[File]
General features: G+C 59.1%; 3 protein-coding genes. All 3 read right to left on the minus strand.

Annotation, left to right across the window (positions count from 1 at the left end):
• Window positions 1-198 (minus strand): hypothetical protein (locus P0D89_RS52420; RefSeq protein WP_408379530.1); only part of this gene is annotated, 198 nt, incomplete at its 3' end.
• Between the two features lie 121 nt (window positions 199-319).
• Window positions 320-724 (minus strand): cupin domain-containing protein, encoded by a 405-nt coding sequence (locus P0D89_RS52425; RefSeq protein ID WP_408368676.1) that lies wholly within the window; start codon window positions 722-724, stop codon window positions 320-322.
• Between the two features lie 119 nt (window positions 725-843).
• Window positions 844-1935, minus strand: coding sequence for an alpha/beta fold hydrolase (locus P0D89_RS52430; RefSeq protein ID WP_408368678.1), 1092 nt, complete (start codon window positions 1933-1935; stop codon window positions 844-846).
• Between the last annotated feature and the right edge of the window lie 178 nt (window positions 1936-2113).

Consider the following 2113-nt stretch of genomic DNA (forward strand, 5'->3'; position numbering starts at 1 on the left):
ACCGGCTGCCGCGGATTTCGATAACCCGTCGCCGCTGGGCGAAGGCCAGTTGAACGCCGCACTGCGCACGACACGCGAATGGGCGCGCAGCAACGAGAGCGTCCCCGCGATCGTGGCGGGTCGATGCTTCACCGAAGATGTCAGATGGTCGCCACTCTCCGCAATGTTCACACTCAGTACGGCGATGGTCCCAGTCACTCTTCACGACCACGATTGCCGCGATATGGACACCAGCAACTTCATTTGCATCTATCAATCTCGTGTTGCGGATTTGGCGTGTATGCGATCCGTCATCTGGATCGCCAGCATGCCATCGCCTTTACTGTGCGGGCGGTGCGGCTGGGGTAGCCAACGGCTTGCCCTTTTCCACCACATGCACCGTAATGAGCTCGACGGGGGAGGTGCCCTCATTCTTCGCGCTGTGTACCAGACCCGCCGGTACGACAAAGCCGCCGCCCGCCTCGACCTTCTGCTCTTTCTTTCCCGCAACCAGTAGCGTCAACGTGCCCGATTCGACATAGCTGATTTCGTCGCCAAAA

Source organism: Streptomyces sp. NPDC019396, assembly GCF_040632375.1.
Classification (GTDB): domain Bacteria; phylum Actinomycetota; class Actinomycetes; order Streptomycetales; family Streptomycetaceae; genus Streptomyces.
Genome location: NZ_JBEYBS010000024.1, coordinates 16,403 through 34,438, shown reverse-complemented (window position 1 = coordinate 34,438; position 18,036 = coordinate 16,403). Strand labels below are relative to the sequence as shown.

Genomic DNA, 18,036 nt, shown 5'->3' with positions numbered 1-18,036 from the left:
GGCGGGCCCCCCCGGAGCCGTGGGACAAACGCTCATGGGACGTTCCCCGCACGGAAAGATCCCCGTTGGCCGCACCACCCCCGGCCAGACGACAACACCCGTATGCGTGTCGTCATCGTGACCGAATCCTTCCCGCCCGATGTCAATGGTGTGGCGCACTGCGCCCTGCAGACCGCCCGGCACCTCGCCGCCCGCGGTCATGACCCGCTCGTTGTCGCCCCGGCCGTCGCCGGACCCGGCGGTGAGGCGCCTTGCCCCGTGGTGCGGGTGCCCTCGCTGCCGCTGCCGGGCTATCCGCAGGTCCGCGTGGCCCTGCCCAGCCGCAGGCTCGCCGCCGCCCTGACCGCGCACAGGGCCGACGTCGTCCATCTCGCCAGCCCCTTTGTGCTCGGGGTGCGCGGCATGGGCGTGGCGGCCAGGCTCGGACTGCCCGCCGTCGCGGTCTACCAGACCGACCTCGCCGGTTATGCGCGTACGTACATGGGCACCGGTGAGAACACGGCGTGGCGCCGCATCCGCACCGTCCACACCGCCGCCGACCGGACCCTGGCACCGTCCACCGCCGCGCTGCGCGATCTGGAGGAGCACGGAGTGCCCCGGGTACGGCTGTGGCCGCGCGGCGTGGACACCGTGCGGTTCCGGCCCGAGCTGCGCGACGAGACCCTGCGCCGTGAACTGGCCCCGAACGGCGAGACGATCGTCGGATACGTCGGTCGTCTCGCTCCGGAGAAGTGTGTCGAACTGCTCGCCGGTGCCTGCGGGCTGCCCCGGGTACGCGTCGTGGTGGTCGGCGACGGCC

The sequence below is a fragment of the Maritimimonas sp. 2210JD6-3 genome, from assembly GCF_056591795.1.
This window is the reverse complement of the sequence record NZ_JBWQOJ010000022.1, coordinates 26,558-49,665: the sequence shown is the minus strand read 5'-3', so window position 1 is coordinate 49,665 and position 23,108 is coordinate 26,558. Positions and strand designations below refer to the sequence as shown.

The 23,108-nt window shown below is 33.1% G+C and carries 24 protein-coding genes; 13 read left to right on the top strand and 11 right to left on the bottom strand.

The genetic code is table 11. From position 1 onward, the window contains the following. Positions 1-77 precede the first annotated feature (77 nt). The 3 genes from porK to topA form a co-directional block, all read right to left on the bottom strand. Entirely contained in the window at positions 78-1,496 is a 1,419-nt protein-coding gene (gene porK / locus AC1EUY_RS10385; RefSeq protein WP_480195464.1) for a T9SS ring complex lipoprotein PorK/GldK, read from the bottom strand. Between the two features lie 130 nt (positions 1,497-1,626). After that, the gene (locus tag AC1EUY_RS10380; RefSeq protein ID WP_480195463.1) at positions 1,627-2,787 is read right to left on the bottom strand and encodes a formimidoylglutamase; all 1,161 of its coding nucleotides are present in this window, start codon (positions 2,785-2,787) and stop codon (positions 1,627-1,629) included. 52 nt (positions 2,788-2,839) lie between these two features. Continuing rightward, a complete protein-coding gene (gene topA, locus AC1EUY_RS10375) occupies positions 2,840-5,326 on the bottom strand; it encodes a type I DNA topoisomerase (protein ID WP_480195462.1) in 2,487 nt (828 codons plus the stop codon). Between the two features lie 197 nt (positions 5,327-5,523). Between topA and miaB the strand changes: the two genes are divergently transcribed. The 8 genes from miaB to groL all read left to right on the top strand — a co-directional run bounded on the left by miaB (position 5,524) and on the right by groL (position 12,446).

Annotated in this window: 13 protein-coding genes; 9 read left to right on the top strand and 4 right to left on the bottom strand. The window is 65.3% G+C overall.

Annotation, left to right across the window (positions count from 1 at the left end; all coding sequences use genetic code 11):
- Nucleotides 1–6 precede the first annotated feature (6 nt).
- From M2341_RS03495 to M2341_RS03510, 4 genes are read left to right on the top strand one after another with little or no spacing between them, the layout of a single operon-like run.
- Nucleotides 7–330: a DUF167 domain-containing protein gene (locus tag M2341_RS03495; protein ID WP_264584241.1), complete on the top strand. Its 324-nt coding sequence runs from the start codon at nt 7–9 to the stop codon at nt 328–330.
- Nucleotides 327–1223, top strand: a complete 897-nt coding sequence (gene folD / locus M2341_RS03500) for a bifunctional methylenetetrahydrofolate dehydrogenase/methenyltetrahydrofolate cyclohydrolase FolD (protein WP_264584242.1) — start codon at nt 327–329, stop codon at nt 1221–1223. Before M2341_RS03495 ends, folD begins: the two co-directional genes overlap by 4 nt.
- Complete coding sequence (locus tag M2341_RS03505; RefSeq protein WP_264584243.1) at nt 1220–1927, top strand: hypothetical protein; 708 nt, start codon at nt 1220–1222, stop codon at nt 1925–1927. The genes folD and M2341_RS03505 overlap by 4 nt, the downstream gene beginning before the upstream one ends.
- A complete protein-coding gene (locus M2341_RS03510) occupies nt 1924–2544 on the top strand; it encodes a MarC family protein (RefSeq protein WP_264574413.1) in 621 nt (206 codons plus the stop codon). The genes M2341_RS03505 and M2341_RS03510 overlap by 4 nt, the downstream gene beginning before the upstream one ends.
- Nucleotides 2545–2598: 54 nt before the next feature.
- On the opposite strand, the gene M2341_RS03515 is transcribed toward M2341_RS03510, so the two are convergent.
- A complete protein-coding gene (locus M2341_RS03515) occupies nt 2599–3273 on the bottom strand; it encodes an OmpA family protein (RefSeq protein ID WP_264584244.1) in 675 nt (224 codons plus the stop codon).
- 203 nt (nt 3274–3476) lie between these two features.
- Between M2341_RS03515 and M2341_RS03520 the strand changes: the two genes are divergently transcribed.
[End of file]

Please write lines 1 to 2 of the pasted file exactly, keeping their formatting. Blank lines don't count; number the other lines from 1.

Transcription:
General features: G+C 59.1%; 3 protein-coding genes. All 3 read right to left on the minus strand.

Annotation, left to right across the window (positions count from 1 at the left end):